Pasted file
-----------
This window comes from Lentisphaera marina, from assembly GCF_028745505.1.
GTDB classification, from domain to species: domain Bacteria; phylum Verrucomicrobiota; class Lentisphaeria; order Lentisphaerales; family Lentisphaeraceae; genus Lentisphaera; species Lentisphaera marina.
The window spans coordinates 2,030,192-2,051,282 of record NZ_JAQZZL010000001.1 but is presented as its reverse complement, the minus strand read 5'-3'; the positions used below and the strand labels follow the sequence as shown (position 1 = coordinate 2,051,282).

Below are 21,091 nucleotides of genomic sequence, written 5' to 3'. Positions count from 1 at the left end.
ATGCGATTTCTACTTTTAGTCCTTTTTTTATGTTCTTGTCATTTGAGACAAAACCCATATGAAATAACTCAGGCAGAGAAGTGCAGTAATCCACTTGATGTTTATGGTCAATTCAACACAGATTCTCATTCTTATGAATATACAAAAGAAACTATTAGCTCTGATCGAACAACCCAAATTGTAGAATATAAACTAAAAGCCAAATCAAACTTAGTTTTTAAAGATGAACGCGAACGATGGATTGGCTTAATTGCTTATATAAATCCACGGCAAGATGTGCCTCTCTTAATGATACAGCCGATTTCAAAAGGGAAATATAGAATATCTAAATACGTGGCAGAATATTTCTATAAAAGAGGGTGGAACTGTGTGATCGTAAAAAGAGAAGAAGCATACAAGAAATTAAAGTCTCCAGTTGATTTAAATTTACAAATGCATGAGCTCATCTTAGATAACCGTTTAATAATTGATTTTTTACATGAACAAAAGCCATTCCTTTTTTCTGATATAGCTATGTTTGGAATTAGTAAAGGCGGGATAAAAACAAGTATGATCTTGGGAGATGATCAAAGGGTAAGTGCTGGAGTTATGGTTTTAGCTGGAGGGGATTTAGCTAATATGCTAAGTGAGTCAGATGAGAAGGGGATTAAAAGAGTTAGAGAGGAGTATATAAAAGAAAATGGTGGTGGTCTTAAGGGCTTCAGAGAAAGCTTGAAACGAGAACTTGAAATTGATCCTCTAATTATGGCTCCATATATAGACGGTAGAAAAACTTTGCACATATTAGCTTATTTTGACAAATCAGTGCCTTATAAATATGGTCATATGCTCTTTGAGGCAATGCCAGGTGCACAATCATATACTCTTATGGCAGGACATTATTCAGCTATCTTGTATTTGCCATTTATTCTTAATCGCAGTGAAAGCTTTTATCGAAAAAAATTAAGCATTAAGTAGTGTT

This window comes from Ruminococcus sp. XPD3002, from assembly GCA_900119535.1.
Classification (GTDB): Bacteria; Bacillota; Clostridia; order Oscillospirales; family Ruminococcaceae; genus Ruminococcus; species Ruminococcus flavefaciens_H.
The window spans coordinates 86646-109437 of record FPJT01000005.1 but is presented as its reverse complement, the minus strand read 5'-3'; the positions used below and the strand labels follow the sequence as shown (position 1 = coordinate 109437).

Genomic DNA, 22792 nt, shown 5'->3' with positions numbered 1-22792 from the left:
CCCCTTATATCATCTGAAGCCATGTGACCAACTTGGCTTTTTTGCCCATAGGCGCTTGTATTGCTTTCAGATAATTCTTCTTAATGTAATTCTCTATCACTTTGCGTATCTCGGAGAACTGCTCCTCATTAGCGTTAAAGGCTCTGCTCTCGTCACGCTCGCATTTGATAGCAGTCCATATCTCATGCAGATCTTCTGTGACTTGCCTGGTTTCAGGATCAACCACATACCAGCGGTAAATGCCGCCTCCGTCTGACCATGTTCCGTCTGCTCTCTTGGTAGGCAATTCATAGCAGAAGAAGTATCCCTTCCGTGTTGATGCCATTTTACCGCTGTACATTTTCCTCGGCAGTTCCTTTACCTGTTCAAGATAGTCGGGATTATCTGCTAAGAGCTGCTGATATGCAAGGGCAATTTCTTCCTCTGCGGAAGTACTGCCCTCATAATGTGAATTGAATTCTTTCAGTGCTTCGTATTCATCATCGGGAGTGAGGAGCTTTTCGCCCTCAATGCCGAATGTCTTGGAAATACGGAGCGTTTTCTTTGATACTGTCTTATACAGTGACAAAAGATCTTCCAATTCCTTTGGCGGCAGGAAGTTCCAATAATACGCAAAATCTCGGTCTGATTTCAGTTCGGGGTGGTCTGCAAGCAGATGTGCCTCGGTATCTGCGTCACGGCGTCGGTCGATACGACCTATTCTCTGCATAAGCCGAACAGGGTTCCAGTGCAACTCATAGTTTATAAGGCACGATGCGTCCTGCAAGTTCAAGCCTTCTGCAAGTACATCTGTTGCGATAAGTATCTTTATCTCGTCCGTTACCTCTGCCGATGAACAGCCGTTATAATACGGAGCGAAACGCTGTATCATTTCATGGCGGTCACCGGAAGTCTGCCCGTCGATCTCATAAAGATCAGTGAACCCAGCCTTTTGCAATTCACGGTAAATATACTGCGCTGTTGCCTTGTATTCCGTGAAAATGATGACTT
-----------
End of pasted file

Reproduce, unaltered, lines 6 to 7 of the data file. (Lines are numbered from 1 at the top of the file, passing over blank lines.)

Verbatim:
This window comes from Ruminococcus sp. XPD3002, from assembly GCA_900119535.1.
Classification (GTDB): Bacteria; Bacillota; Clostridia; order Oscillospirales; family Ruminococcaceae; genus Ruminococcus; species Ruminococcus flavefaciens_H.